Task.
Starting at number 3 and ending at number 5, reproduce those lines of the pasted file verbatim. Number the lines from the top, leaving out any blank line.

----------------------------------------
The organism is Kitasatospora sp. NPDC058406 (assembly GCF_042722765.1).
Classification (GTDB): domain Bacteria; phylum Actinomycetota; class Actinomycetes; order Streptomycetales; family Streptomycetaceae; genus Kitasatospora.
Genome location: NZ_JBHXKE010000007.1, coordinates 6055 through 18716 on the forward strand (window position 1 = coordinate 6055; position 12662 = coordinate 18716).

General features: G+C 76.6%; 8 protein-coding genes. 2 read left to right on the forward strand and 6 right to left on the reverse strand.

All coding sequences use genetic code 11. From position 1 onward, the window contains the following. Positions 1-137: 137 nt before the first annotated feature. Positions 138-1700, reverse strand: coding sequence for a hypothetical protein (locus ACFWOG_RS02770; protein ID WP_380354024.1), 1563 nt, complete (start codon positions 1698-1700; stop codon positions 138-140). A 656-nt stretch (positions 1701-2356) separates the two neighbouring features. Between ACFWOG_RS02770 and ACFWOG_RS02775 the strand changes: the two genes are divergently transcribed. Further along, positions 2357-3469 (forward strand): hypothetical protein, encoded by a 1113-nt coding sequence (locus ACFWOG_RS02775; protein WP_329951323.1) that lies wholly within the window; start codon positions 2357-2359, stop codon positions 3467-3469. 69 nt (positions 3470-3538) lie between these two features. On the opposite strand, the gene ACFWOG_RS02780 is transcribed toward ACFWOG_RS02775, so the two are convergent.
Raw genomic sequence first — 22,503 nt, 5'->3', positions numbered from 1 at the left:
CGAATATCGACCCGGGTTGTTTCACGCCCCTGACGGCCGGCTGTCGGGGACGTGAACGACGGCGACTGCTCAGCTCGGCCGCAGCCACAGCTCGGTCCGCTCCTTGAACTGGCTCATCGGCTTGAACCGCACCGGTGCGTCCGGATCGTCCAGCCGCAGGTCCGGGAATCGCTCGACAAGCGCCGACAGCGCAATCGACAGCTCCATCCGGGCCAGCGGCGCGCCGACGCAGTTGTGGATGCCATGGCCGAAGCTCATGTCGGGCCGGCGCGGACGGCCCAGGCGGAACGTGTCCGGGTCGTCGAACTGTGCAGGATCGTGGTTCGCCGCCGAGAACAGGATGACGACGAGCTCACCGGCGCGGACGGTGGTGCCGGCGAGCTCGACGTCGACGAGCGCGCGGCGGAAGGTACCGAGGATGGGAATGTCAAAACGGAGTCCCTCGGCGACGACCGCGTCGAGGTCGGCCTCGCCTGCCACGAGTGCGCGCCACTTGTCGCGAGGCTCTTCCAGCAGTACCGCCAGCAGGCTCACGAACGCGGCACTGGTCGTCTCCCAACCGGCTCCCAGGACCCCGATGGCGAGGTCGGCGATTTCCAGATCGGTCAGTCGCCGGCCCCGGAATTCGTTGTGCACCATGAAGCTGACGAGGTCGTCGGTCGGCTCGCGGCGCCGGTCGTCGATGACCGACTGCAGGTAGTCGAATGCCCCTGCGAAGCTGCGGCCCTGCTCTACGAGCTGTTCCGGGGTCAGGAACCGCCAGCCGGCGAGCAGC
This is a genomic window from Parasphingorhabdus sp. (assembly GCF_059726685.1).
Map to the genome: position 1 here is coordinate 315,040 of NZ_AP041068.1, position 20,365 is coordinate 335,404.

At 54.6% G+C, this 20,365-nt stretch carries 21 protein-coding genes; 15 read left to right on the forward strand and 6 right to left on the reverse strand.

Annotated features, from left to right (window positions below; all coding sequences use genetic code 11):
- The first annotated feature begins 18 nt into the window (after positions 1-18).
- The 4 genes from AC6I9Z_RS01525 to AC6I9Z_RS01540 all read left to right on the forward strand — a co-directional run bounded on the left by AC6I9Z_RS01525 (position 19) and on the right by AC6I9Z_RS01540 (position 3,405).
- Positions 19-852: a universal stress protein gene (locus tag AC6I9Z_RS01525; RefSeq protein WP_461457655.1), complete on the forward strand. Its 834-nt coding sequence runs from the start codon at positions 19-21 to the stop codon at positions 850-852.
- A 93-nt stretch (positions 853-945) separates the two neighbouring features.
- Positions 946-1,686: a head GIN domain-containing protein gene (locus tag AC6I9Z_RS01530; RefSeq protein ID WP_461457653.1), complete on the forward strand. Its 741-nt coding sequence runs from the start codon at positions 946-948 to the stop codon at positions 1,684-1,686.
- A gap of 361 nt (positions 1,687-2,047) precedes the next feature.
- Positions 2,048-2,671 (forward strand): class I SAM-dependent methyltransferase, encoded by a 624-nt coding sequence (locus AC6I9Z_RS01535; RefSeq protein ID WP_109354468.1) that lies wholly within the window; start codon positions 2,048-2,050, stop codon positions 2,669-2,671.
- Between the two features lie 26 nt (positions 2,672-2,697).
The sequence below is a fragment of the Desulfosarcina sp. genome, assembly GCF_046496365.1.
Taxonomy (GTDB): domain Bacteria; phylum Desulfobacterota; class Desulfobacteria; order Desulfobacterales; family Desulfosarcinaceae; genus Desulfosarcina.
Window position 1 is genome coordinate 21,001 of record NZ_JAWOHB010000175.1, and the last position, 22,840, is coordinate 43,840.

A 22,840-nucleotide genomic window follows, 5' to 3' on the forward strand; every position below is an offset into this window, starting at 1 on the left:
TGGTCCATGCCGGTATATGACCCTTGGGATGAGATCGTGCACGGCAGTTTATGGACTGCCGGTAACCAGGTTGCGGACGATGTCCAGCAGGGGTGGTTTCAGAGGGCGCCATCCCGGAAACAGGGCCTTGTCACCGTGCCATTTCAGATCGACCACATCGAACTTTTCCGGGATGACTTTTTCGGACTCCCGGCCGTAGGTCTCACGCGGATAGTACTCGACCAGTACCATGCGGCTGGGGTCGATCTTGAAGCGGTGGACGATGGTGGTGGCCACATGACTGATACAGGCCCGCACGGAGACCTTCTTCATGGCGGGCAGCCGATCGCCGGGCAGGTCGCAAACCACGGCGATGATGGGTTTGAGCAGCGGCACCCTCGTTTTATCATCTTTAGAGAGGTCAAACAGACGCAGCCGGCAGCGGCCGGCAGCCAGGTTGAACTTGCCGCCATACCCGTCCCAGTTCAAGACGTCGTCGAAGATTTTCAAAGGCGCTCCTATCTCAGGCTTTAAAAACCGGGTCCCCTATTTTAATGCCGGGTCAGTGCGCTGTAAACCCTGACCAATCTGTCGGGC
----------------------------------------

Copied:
Genome location: NZ_JBHXKE010000007.1, coordinates 6055 through 18716 on the forward strand (window position 1 = coordinate 6055; position 12662 = coordinate 18716).

General features: G+C 76.6%; 8 protein-coding genes. 2 read left to right on the forward strand and 6 right to left on the reverse strand.

All coding sequences use genetic code 11. From position 1 onward, the window contains the following. Positions 1-137: 137 nt before the first annotated feature. Positions 138-1700, reverse strand: coding sequence for a hypothetical protein (locus ACFWOG_RS02770; protein ID WP_380354024.1), 1563 nt, complete (start codon positions 1698-1700; stop codon positions 138-140). A 656-nt stretch (positions 1701-2356) separates the two neighbouring features. Between ACFWOG_RS02770 and ACFWOG_RS02775 the strand changes: the two genes are divergently transcribed. Further along, positions 2357-3469 (forward strand): hypothetical protein, encoded by a 1113-nt coding sequence (locus ACFWOG_RS02775; protein WP_329951323.1) that lies wholly within the window; start codon positions 2357-2359, stop codon positions 3467-3469. 69 nt (positions 3470-3538) lie between these two features. On the opposite strand, the gene ACFWOG_RS02780 is transcribed toward ACFWOG_RS02775, so the two are convergent.